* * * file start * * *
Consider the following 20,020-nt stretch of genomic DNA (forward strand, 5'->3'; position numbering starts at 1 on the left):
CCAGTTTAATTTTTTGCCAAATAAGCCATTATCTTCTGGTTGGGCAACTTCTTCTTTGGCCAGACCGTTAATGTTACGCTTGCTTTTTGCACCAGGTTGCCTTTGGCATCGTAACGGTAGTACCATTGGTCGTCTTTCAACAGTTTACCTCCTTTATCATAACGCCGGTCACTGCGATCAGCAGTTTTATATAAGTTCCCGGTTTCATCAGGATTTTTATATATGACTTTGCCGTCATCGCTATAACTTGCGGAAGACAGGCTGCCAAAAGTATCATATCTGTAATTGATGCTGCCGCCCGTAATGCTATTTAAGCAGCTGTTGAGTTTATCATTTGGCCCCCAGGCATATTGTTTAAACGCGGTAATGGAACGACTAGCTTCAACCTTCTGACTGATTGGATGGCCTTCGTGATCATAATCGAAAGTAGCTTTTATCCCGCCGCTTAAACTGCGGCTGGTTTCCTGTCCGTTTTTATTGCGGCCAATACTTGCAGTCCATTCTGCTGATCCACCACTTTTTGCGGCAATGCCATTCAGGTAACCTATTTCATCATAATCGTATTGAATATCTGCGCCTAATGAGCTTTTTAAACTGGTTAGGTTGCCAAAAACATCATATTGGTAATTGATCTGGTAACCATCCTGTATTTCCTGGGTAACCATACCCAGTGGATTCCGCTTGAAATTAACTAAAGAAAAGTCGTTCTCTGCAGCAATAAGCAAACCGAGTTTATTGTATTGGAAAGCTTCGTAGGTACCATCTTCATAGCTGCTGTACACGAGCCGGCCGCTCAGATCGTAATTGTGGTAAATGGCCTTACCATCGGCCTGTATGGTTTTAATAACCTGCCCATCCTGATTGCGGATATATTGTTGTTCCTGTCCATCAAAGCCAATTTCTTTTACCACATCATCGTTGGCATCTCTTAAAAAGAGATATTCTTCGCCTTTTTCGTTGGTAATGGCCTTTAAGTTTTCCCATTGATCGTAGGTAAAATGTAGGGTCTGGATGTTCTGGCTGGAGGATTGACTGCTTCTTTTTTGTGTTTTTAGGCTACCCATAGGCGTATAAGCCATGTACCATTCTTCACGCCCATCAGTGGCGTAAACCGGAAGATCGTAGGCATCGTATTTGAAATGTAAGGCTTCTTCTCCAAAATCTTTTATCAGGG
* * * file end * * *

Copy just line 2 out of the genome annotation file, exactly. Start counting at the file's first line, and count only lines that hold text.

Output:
CCAGTTTAATTTTTTGCCAAATAAGCCATTATCTTCTGGTTGGGCAACTTCTTCTTTGGCCAGACCGTTAATGTTACGCTTGCTTTTTGCACCAGGTTGCCTTTGGCATCGTAACGGTAGTACCATTGGTCGTCTTTCAACAGTTTACCTCCTTTATCATAACGCCGGTCACTGCGATCAGCAGTTTTATATAAGTTCCCGGTTTCATCAGGATTTTTATATATGACTTTGCCGTCATCGCTATAACTTGCGGAAGACAGGCTGCCAAAAGTATCATATCTGTAATTGATGCTGCCGCCCGTAATGCTATTTAAGCAGCTGTTGAGTTTATCATTTGGCCCCCAGGCATATTGTTTAAACGCGGTAATGGAACGACTAGCTTCAACCTTCTGACTGATTGGATGGCCTTCGTGATCATAATCGAAAGTAGCTTTTATCCCGCCGCTTAAACTGCGGCTGGTTTCCTGTCCGTTTTTATTGCGGCCAATACTTGCAGTCCATTCTGCTGATCCACCACTTTTTGCGGCAATGCCATTCAGGTAACCTATTTCATCATAATCGTATTGAATATCTGCGCCTAATGAGCTTTTTAAACTGGTTAGGTTGCCAAAAACATCATATTGGTAATTGATCTGGTAACCATCCTGTATTTCCTGGGTAACCATACCCAGTGGATTCCGCTTGAAATTAACTAAAGAAAAGTCGTTCTCTGCAGCAATAAGCAAACCGAGTTTATTGTATTGGAAAGCTTCGTAGGTACCATCTTCATAGCTGCTGTACACGAGCCGGCCGCTCAGATCGTAATTGTGGTAAATGGCCTTACCATCGGCCTGTATGGTTTTAATAACCTGCCCATCCTGATTGCGGATATATTGTTGTTCCTGTCCATCAAAGCCAATTTCTTTTACCACATCATCGTTGGCATCTCTTAAAAAGAGATATTCTTCGCCTTTTTCGTTGGTAATGGCCTTTAAGTTTTCCCATTGATCGTAGGTAAAATGTAGGGTCTGGATGTTCTGGCTGGAGGATTGACTGCTTCTTTTTTGTGTTTTTAGGCTACCCATAGGCGTATAAGCCATGTACCATTCTTCACGCCCATCAGTGGCGTAAACCGGAAGATCGTAGGCATCGTATTTGAAATGTAAGGCTTCTTCTCCAAAATCTTTTATCAGGG